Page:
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that point. None the less, I hope that we shall get a response one way or another from the Minister concerned.

Lord McIntosh of Haringey: My Lords, when people ask us to write to them I am reminded of "Yes, Minister", when Jim Hacker asked "How can I write letters?" and Sir Humphrey replied "But, Minister, you don't write letters; you sign them." We should always bear that in mind.

The simple answer to the noble Lord, Lord Freeman, when he said in the amendment that there should be a code of practice, is that there will be. I have to say a little more, because he asked some very precise questions.

In the Inland Revenue, as the noble Lord well knows, there are always codes of practice to explain the administrative procedures and how they will operate in practice. That is the way it has always worked, particularly in those parts of the tax system which relate to compliance, where codes of practice help ensure that customers know their rights and know that they are being treated fairly and reasonably, in the way in which all customers in their position would be treated.

For example, the Inland Revenue has codes of practice on investigations, on reviews of employers' and contractors' records, on inspection of schemes operated by financial intermediaries, on inspection of charities' records and on investigations by the specialist investigation branch where fraud is suspected and in cases of other suspected irregularities. There are also codes of practice covering the Revenue's policy on giving advice and on dealing with any serious or persistent mistakes that might occur.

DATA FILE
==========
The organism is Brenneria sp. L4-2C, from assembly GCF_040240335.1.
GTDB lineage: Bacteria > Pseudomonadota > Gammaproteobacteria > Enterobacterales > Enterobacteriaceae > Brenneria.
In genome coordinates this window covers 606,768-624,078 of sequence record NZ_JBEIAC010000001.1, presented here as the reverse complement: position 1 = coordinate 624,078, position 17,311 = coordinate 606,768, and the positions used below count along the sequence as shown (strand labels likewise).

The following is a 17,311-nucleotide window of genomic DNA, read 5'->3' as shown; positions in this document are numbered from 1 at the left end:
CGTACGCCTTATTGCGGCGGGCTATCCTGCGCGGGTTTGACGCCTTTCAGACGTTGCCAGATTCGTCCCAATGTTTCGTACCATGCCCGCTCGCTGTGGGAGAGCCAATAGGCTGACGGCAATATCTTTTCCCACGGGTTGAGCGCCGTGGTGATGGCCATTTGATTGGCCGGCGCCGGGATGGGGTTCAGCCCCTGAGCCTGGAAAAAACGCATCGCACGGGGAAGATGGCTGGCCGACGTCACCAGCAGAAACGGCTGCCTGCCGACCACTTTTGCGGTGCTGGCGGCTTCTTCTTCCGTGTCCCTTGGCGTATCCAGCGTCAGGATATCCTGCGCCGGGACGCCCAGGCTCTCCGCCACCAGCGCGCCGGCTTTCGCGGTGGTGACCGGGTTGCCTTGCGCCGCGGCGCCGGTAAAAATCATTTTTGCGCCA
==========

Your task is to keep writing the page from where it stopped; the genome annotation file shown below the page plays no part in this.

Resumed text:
Clearly, the payment of tax credits is a new line of business for the Inland Revenue, but it will be conducted in the Revenue's usual effective and efficient manner. Tax credits will need to be looked at with the same critical eye that secures tax revenue, and many of the same sort of skills will be brought to bear to combat fraud.

The Revenue will, after consultation and by October 1999, be issuing a code of practice about how it will handle inquiries into tax credit applications. This will be in addition to the existing codes of practice about inquiries into taxpayer's tax affairs. As the amendment suggests, consultation on the code will be essential to ensure that it commands broad acceptance by applicants and that they can be certain of fair and appropriate treatment by the Inland Revenue. This consultation will begin shortly.

Finally, from April 2000 employers will also have responsibilities to administer tax credits--much in the same way they already administer PAYE and NICs. Because the handling of tax credits will be part of their PAYE and NICs systems, the guidance for employers about how the Inland Revenue will handle examination of these records will be included within the current code of practice on review of employers and contractors' records. The additional material will be developed in consultation with employer representatives, as has been the Revenue's normal practice.

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The noble Lord asked me four specific questions. The first was whether the code of practice will cover the start of formal entitlement. He asked that it should be backdated to the date of receipt of the form. We can do better than that. It will be backdated to the date of the intent to claim. If necessary, that can be made clear.

Secondly, the noble Lord asked about a simplified form of accounts for exemptions for those self-employed with small businesses. We need to stay within the current system of reporting, which is not unlike the current standardised accounting information within self-assessment. The form for the self-employed will be kept under special review to keep it as simple as possible.

The noble Lord also asked about post-paid envelopes. They will continue.

The noble Lord asked finally about the availability of helplines with local call charges on a seven-day basis. I do not appear to have an answer to that so I shall have

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to sign a letter to him--which somebody will write! On that basis, I hope that the noble Lord will feel able to withdraw his amendment.